Two of the men (right, in civilian clothes) charged in the mass killing in Nairobi’s Westgate Mall were forced to take a tour of the mall soon after the opening of their trial.
Abdikadar remains at large, despite the best efforts of Navy SEALs (shown here training for an amphibious assault).
The two-story beach house was just 220 yards from the Indian Ocean in southern Somalia. It was known as a gathering place for the radical Jihadist group al-Shabaab, who were engaged in a civil war in their native country, had been associated with a number of terrorist attacks elsewhere, and had strong links to Al Qaeda.
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Intelligence further suggested that the house contained a particularly tempting target: Abdikadar Mohamed Abdikadar, a commander of the group, believed to be a key liaison between al-Shabaab and Al Qaeda, and perhaps one of the architects of the 2013 terrorist attack on the Westgate Mall in Nairobi, Kenya, which left 67 dead.
The plan, according to multiple sources, was to take him alive, in hopes of gaining valuable intelligence from him. As J. Peter Pham, the director of the Atlantic Council’s Africa Center, told USA Today, Abdikadar “would have valuable information about extremist groups, and more current information than al-Libi,” who was snatched by Delta Forces in Libya on the same day as the operation in Somalia.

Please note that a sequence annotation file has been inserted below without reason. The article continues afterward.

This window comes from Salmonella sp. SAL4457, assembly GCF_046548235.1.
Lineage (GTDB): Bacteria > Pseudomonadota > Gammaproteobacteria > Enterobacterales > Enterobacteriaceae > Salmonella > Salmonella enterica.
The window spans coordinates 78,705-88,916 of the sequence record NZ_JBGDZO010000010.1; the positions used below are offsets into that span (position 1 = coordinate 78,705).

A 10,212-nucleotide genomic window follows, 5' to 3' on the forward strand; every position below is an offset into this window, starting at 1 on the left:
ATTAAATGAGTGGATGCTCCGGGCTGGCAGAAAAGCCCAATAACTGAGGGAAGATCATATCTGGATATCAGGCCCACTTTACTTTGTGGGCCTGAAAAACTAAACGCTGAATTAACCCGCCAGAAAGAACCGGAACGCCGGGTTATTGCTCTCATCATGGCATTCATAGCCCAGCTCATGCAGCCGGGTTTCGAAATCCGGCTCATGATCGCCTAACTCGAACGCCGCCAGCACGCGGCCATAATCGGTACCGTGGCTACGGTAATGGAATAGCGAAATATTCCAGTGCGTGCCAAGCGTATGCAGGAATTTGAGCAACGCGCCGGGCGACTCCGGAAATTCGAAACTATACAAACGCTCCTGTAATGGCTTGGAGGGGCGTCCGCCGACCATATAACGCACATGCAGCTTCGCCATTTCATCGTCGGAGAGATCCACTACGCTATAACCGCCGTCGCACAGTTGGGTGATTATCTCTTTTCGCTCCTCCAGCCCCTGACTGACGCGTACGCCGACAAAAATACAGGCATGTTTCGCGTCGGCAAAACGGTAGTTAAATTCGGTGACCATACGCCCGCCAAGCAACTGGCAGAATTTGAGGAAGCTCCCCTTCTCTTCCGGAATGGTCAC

Some 20 members of Navy SEAL Team Six made a daring nighttime amphibious assault in the wee hours of Oct. 5, 2013, swiftly exiting their boats and covering the short distance to the beach house, where they took up positions inside the compound.
Then, according to a report from NBC, “A lone al-Shabaab fighter walked out into plain view, smoked a cigarette, and went back inside, one source familiar with the details of the raid said. The fighter played it cool, and gave no indication that he had spotted the SEALs. But he came back out shooting, firing rounds from an AK-47 assault rifle.”
With the element of surprise completely lost, the SEALs fought their way into the house and spotted Abdikadar through windows, but were forced to retreat when al-Shabaab reinforcements arrived and it became clear that further combat carried the risk of significant civilian casualties, a decision in keeping with a new policy articulated by President Obama intended to minimize civilian deaths.
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While there is some dispute among the sources, the consensus suggests two al-Shabaab fighters were killed during the operation, and that there were no American casualties.
In spite of the mission’s failure to capture Abdikadar, Defense Secretary Chuck Hagel argued that the two simultaneous missions in Libya and Somalia “send a strong message to the world that the United States will spare no effort to hold terrorists accountable, no matter where they hide or how long they evade justice.”
Just The Facts
Dates: October 5, 2013
Location: Barawe, 110 miles south of Mogadishu, Somalia
U.S. Forces: Navy SEAL Team Six
Enemy/Target: Abdikadar Mohammed Abdikadar, senior member of Al-Shabaab, a militant group associated with the terrorist attack on the Westgate mall in Nairobi, Kenya, as well as a range of atrocities inside Somalia.
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by Tactical-Life / Jul 14, 2016